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LITTLE WOMEN @ THE BLUE ROOM THEATRE gets 8/10


Little Women
@ The Blue Room Theatre
Friday, November 12, 2021

8/10

Melanie Julien-Martial and Sally Davies’ writing, directing (and queering) of Louisa May Alcott’s novel, Little Women, was beautiful.

The “classics” often centre around white, cis characters with heteronormative stories which can ostracise minorities and perpetuates a lack of representation, especially as we continue to perform them without change. This production aimed to subvert these dominant narratives through rewriting the classic as queer and having a diverse cast.

Cezera Critti-Schnaars (Jo), Mani Mae Gomes (Beth), Jess Nyanda Moyle (Meg), Amber Kitney (Amy) and Ramiah Alcantara (Laurie) all took on this vision and ran with it. They played the familial characters exceptionally well, taking up spaces that are white dominated and subverting tradition. They brought out the themes of love, loss, heartache, sisterly bonds, dreams and aspirations, but added to the source material by masterfully exploring identity and denial, sexuality and gender.

Critti-Schnaars was the perfect match for Jo, fiery and obsessed with freedom, effortlessly breaking the fourth wall to write the story as her own. The sisterly bond between the girls could be felt by the audience as the characters experienced love and loss, as emotions rose and fell.

The dialogue between the sisters really amplifies the dominant narrative of the time, in which women were expected to be quiet, selfless, mild-tempered, and marry wealthy. Davies was able to weave feminist undertones into their retelling, shining a light on historical expectations of women and gender.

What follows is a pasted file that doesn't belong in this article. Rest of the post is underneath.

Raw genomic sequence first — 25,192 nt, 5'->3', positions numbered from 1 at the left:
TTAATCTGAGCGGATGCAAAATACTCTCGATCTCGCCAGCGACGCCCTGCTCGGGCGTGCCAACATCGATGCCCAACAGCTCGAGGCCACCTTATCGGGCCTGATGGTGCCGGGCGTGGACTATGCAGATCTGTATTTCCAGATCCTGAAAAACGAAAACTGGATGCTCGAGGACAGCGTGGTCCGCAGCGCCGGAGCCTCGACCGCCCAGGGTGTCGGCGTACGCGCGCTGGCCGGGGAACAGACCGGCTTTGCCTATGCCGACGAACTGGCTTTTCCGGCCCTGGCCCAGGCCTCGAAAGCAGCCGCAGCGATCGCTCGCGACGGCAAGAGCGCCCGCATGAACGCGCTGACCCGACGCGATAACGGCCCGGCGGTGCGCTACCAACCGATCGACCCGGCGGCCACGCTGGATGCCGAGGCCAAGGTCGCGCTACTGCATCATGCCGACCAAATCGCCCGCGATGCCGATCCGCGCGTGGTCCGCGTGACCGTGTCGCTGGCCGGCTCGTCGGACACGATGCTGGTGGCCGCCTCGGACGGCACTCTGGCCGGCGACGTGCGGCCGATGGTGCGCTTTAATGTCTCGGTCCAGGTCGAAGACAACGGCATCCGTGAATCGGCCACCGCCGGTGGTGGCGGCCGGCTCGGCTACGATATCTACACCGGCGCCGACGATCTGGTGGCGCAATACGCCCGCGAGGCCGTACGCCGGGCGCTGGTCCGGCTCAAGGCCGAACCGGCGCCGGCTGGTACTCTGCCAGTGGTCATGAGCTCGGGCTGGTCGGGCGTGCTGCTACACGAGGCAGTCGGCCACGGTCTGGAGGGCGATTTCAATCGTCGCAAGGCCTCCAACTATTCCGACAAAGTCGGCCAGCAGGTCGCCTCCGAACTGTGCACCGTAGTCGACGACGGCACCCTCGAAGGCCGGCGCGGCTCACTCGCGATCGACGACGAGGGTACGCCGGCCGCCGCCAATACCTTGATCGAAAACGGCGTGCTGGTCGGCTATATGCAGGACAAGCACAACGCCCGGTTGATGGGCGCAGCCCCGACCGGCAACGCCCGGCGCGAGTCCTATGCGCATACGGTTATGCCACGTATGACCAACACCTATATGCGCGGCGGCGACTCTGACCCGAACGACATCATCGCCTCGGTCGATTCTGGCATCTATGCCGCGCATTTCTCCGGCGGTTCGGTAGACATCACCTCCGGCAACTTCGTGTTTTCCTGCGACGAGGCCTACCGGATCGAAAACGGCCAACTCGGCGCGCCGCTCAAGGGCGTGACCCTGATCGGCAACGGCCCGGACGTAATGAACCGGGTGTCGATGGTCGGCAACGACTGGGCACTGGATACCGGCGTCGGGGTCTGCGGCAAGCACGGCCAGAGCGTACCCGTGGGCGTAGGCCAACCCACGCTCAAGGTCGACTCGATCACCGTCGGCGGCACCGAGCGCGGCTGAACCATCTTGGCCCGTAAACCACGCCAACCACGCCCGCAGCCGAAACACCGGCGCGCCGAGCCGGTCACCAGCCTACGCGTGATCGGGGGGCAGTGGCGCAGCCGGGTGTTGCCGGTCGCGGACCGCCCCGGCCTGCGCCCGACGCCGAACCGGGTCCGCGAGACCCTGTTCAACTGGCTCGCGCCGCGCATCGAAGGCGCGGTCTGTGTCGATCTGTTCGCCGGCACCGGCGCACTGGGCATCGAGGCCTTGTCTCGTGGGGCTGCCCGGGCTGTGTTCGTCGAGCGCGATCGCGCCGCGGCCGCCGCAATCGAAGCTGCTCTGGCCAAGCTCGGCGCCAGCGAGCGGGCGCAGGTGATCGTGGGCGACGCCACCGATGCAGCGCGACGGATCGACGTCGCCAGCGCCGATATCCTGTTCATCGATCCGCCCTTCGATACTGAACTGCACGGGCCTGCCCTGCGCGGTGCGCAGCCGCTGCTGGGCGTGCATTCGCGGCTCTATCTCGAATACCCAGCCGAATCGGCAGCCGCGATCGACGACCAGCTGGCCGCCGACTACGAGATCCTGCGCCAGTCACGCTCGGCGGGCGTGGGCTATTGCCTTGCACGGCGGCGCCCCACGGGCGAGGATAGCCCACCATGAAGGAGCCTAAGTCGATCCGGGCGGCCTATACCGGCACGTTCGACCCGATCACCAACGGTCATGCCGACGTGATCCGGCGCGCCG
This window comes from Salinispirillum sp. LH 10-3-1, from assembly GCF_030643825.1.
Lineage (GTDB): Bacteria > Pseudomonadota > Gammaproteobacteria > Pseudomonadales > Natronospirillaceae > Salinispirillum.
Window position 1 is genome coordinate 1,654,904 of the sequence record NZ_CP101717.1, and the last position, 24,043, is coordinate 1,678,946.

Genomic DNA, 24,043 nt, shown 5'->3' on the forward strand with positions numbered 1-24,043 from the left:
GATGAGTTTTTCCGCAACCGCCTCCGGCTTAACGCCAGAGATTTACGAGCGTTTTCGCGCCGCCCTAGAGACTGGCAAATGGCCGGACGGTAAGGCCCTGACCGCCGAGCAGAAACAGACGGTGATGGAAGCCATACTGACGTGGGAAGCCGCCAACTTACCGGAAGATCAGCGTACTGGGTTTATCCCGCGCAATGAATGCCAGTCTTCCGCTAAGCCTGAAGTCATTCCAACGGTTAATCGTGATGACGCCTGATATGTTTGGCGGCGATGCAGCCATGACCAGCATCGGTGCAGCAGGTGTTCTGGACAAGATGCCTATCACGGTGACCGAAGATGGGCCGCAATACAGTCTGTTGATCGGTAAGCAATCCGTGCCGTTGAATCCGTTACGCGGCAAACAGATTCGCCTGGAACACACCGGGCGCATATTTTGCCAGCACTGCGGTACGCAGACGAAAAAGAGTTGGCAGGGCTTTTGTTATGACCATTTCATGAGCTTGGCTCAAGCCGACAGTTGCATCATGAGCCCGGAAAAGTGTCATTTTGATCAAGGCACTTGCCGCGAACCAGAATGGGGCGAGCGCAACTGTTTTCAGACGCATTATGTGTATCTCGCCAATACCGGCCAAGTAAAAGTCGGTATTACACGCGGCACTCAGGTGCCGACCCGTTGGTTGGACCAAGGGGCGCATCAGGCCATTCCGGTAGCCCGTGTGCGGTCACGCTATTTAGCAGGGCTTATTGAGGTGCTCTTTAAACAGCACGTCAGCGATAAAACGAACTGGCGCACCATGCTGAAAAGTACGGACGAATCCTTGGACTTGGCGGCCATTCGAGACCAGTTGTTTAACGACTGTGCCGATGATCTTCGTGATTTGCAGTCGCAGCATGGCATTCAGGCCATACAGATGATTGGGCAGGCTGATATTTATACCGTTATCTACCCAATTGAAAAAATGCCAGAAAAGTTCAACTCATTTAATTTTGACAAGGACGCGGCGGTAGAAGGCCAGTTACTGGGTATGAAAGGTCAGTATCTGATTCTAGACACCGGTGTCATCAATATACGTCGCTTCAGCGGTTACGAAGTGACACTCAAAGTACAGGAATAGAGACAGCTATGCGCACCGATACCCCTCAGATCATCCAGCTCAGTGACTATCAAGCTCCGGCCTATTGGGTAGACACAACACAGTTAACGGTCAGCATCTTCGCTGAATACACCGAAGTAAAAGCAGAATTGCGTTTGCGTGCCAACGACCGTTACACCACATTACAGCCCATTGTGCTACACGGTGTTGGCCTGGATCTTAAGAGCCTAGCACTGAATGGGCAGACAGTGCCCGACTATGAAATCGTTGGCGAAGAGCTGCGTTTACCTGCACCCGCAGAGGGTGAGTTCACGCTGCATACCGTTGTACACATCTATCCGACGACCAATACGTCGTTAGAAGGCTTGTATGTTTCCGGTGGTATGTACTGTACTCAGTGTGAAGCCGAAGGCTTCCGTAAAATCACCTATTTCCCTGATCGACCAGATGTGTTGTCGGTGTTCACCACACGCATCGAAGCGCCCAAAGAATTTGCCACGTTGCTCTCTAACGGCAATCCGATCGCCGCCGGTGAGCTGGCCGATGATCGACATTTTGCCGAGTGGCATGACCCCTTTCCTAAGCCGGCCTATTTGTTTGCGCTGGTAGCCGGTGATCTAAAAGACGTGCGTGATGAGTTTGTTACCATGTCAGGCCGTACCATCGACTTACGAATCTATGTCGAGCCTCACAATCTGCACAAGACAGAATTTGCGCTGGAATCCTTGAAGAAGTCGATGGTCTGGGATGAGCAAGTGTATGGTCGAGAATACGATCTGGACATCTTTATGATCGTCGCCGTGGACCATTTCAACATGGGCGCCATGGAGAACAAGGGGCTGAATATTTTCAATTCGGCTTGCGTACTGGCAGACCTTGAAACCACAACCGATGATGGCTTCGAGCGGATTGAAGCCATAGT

Ramiah Alcantara (Laurie) provides the queer narrative creatively and passionately, bringing out the queerness in the other characters and transforming the narrative. Although queer sexuality was portrayed openly and unapologetically, unlike what would be typical in that era, this suspension allowed for a richer exploration of the characters.

Jo, rejecting traditional ideas of marriage and leaving someone you love due to not accepting your sexuality. Laurie, pursuing a friendship over admitting your feelings and feeling like you’ll never find love. Through Laurie’s character, the play cleverly exposed norms that we accept men can get away with and women to accept. It felt jarring that Laurie would manipulate love in a way when portrayed as a woman rather than a man.

Representation of the queer community has only really started to emerge into mainstream theatre and arts in recent years. Shows like these being performed, taking up space, and inviting the general public to see a different perspective on what it means to be queer, are essential to making people feel seen and heard.  This play proves that the classics can be rewritten with diverse representation in mind.

ELLA WYLYNKO

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